Development and Ethnocide -
colonial practices in the Andaman islands
Published by the International Work Group for Indigenous
Tel. +45 35270500
Fax +45 35270507
Published December 2004
This book is a gem. Yet, when I first held it in my hands, I was not too enthusiastic about the "ethnocide" and the "colonial practices" in the title, let alone the dread word "gender" in the preface. All three made me fear yet another pamphlet of politically correct drivel. My fears were unfounded. The author uses those words convincingly and in the right context, not once sounding the PC trumpet. In fact, during my initial misgivings turned into delight.
Venkateswar has managed that most difficult of feats: she has written a book that gives a lot of new data to the specialist, while at the same time entertaining and educating the interested lay person. After finishing this book, the reader will know a great deal about one of the world's most enigmatic people and the unique situation in the Andaman islands. The various Negrito groups described in this book have been of the highest scientific interest for more than 100 years, but they have always been regarded as scientific oddities, the duckbill platypus of the human race. Once you have read this book, the oddity will have turned from a scientific abstraction into sympathetic human beings whose background and culture nevertheless remains fascinating and unusual. This alone is a major accomplishment.
The book also contains the best and most readable account that I have ever had the privilege to read on how ethnological and anthropological information is actually gathered on the ground. It is a exciting, messy and very complex process - a fact that does not come through most bone-dry specialist textbooks. The reader gets a minimum of theorising and a maximum of interesting insights into an alien culture, while picking up interesting facts about scientific procedure. There is the real nitty-gritty, the mundane difficulties, the discomfort, the triumphs and the failures, the misunderstandings, the inexplicable silences and unexpected reactions, the revelations on both sides, with more than a hint of remaining mysteries. We are still a long way from understanding the Negrito. There is also the struggle with the superficially well-meaning but in reality ethnocidal state welfare apparatus, alongside Venkateswar's slowly developing relationships with her interviewees and her growing insight into what is really going on with the Negrito.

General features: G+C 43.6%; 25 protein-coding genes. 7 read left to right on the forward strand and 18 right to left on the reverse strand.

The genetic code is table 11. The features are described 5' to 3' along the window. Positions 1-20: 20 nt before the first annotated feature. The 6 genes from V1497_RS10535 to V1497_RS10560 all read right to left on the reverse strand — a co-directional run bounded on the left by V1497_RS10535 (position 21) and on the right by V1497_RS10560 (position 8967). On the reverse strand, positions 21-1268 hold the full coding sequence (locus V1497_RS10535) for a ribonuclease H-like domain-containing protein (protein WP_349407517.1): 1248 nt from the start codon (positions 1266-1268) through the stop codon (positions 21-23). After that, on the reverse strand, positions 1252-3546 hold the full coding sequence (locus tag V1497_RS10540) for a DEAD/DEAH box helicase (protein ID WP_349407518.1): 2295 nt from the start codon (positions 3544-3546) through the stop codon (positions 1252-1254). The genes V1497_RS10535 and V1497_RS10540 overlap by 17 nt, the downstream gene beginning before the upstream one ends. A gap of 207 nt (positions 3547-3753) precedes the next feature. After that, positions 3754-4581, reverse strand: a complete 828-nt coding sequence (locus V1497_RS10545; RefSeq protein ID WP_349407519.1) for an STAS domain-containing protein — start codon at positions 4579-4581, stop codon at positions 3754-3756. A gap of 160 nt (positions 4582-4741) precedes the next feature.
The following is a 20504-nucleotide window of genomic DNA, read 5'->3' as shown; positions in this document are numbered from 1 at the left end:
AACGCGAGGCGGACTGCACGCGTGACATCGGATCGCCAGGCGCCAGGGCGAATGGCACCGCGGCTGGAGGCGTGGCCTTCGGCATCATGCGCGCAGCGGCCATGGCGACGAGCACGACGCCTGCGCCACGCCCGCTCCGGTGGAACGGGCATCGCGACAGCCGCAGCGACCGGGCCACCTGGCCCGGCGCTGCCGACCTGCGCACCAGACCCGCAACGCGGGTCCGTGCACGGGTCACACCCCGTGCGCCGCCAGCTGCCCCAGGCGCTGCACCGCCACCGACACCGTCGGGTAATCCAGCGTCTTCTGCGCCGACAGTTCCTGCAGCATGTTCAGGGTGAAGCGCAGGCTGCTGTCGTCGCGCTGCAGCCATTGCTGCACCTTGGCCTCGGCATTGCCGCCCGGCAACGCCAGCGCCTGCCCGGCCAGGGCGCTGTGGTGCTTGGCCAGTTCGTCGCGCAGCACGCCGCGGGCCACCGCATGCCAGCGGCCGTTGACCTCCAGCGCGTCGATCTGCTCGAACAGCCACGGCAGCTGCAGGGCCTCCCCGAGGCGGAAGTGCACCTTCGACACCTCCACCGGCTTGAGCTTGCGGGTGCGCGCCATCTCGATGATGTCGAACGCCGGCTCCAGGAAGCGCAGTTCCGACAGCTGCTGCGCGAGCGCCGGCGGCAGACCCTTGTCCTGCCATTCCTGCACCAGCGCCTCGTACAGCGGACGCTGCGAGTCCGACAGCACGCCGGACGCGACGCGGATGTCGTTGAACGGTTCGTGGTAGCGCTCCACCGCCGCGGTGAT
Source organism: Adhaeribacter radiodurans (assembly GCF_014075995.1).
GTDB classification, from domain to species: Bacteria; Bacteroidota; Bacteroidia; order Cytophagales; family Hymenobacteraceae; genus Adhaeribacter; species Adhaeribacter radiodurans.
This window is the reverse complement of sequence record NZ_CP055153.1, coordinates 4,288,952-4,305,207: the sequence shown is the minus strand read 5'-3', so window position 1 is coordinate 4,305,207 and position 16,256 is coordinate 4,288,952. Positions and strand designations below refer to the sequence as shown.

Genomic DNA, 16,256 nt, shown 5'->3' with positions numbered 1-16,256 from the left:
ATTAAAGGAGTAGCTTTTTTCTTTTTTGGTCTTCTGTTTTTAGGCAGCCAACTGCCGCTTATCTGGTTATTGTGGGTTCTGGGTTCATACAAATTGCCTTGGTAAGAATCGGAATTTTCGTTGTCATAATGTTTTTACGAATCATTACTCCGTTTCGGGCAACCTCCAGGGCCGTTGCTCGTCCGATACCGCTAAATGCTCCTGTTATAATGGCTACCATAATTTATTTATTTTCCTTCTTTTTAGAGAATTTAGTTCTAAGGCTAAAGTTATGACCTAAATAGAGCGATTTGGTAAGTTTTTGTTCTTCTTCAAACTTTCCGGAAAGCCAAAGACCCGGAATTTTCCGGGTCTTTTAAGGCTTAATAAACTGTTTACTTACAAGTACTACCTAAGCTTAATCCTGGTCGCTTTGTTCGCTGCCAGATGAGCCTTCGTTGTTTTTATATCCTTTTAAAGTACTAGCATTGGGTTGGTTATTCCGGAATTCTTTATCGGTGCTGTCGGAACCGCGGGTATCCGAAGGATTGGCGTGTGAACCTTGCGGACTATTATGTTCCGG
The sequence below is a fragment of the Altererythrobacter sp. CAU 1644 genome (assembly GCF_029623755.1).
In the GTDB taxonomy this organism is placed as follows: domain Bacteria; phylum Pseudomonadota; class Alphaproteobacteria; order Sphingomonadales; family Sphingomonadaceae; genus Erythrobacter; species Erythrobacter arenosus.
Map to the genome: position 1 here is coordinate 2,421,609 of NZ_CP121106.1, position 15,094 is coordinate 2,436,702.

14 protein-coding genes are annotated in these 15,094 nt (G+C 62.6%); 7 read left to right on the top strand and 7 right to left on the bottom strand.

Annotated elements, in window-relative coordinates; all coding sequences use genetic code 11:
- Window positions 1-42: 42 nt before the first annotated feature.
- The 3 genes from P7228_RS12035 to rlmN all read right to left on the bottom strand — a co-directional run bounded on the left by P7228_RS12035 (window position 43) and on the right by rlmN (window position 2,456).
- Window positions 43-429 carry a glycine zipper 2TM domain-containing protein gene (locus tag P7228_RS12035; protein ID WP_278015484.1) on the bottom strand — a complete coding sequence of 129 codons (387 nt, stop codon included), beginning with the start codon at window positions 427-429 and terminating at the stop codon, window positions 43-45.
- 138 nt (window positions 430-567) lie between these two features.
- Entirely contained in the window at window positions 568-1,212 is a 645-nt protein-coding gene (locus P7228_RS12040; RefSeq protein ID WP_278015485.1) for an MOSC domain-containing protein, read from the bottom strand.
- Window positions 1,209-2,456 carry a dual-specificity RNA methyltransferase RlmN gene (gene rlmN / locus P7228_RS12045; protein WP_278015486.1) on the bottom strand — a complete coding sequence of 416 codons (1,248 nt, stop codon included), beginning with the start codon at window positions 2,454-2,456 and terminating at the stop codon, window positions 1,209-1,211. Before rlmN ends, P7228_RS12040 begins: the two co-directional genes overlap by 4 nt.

The author is not only one tough lady (she had to be, given the climate and circumstances) she also has a talent for establishing a rapport with the people she studies. She describes the changing relationship between the sexes among the Onge ("gender" turns up here, at last), the awful role of the welfare system and its association with corruption and alcohol. Venkateswar's description of how the Onge women have taken their shirking menfolk to task alone is worth more than the price of the book. It is both hilarious and sad. This male reviewer certainly feels rather closer to the Onge (both male and female) after reading this section than he would ever have thought possible.
Venkateswar's criticism of Indian colonial attitudes towards the Andamanese is well-informed and scathing. She shows convincingly that "ethnocide" and "colonial attitudes" are fully justified - to both the old British and the present Indian administrations. The recent catastrophic tsunami has shaken up the complacent administration of the islands, turning the world's spotlight on its hitherto privileged obscurity. Thick skins hase become much thinner. By sheer coincidence, Venkateswar's criticisms have been published at precisely the right time - two weeks before the tsunami. Perhaps, with luck, they will improve the chance of survival of the Negrito people the future.
No self-respecting reviewer can finish without airing a few grievances. The only major omission in the book is the lack of an index. A scientific book destined to become a standard reference work without an index! Whatever is the world coming to? Less serious but still annoying is some pretentious academese in the introductory sections of the book. This could put off some potential readers - it nearly did me, until I discovered that the main body of the book which is written in clear and straightforward language. A minor quibble is what my teachers used to call the "disease of sicery" - every time the word "Jàrawa" is quoted with an accent-grave (and it is often so quoted), a "sic" follows self-importantly in square brackets. This is pointless and irritating.
I repeat: this book is a gem. Any library that does not stock it must be regarded as deficient.
The Andaman Association
The author and her book at the publication at Calcutta, December 2004:
Last changed 30 March 2006